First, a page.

THE CONTROL, X, AND V keys on Anabel Lopez's keyboard just got a rest. Relief for Kimball Hill's financial planning manager came when the company inked a deal with Cognos, a leading software manufacturer, to provide a financial planning solution that will virtually eliminate Lopez's days of cutting and pasting data from spreadsheet to spreadsheet.

A Web-based application, Cognos Planning keeps the builder's financial data in a central location using a spreadsheet template. However, because each site is set up as a cube, it operates as a three-dimensional spreadsheet. The added dimension creates more ways to sort or filter information for greater access to data across various categories and departments. Financial managers and other authorized users log on to input data, track changes, and review revised numbers.

Lopez says that three sites—two for the land department and one for the annual business plan—have gone from the test stage to fully operational in June. Several others, including one for the land department, one for sales records, and one for cash management for the treasury department, are soon to follow.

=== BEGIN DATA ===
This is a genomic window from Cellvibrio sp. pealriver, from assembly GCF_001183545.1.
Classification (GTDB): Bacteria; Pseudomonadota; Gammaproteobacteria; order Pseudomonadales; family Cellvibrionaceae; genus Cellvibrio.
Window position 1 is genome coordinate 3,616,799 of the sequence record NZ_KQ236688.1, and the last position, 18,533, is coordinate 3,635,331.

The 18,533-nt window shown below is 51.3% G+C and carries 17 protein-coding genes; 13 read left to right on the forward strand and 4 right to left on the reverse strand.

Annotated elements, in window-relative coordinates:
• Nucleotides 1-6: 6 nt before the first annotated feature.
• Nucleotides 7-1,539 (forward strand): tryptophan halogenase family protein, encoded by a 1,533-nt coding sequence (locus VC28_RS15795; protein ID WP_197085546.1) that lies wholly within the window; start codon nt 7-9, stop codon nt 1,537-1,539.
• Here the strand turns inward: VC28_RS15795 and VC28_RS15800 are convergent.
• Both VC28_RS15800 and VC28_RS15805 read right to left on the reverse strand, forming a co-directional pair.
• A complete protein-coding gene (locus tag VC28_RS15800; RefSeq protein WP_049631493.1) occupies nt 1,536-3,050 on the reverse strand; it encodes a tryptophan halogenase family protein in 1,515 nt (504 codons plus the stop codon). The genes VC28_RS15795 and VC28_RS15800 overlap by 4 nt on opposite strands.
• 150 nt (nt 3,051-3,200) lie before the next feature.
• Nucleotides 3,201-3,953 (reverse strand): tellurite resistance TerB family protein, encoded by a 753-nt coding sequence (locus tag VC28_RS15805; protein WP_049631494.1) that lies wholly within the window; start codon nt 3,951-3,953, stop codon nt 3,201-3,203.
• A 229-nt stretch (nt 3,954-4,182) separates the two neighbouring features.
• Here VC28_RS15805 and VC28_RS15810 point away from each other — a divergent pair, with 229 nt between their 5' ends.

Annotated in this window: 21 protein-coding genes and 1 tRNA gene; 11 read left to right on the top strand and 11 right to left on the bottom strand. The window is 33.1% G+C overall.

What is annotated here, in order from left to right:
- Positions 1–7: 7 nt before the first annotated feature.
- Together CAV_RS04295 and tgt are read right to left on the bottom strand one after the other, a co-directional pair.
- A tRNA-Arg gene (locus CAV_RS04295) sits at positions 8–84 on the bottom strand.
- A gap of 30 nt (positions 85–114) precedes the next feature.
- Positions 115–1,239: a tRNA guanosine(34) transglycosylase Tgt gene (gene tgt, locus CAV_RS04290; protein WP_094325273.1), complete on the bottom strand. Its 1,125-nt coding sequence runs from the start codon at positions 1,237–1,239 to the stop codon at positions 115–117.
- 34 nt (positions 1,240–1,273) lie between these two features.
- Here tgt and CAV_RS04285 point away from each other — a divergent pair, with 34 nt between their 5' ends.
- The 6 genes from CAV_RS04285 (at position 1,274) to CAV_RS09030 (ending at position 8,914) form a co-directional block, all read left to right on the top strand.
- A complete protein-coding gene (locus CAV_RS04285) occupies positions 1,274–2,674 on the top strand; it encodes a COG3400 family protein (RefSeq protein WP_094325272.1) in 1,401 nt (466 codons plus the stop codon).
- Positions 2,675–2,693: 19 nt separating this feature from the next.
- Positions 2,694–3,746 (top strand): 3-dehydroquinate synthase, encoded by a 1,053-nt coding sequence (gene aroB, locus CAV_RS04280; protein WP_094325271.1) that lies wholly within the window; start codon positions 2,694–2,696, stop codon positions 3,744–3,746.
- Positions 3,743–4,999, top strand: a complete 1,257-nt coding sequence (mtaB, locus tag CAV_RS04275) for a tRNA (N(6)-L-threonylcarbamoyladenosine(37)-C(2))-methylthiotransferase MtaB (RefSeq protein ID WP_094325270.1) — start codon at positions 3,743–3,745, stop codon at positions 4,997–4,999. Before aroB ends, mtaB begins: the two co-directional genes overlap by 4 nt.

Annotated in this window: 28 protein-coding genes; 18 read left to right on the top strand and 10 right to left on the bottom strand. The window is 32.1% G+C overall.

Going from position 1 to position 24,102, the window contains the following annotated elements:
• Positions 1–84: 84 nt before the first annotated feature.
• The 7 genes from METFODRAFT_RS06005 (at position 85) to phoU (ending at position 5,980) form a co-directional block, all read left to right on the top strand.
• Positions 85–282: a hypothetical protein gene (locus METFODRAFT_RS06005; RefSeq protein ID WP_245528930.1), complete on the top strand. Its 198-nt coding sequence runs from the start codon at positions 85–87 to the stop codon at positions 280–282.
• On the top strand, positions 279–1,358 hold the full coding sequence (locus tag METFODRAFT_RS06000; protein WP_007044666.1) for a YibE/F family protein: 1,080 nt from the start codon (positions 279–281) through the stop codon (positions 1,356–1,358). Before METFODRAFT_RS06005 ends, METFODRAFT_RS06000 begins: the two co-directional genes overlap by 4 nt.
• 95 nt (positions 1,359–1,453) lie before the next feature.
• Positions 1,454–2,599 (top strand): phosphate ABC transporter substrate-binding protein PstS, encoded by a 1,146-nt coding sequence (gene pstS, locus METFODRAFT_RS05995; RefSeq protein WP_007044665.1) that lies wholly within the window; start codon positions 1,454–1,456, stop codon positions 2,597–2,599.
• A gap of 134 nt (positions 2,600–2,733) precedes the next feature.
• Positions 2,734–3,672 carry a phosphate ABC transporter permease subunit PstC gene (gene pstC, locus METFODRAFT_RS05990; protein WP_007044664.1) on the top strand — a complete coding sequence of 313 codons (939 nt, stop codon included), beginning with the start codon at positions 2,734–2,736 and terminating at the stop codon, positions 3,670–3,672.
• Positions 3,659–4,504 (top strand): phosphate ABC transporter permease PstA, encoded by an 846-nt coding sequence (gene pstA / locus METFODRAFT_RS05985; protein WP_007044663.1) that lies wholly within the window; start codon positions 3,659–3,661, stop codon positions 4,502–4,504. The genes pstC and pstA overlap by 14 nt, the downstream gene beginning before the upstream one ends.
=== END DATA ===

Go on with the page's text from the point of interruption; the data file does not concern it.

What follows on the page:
THE PROBLEM The search for a software solution came out of Lopez's work last year on the home builder's annual business plan. For four months, she pulled together numbers from the various divisions in an attempt to provide a statistical mosaic of the company's health and vision. A bulk of that time was spent chopping up the master document into sections and then copying the various sections into e-mails to the corresponding division presidents.

“The Excel spreadsheets were too big to e-mail,” Lopez explains. “So I had to cut and paste.”

Cutting and pasting created many versions, which quickly became unwieldy and difficult to track. Lopez says she sometimes would have to send out something like 12 copies of the same document only to have to key the information back into the original document by hand—12 times.

And then there were the changes. Once the information came in, phone calls and e-mails from coworkers telling her some of the numbers were wrong soon followed. The reasons were endless, but the end result was the same: Lopez had to go back and tinker with the master spreadsheet. She had to update numbers, redo calculations, and double-check that the new numbers were accurately reflected in all the other data.

But Kimball Hill is banking on Cognos to change all that. CIO Frank Scaramuzza says, “The savings in man hours for us are going to be huge. … It'll shorten our planning time and will help the company as a whole.”

THE PITCH Scaramuzza says the company took several months figure out what exactly it needed from the chosen system. It collected a wish-list of desired features from everyone involved, including the CFO, the vice president of the treasury department, the vice president of land acquisition, and the corporate controller—in addition to Scaramuzza and Lopez.

“All the folks were given the opportunity to tell us what they wanted the product to do,” Scaramuzza says.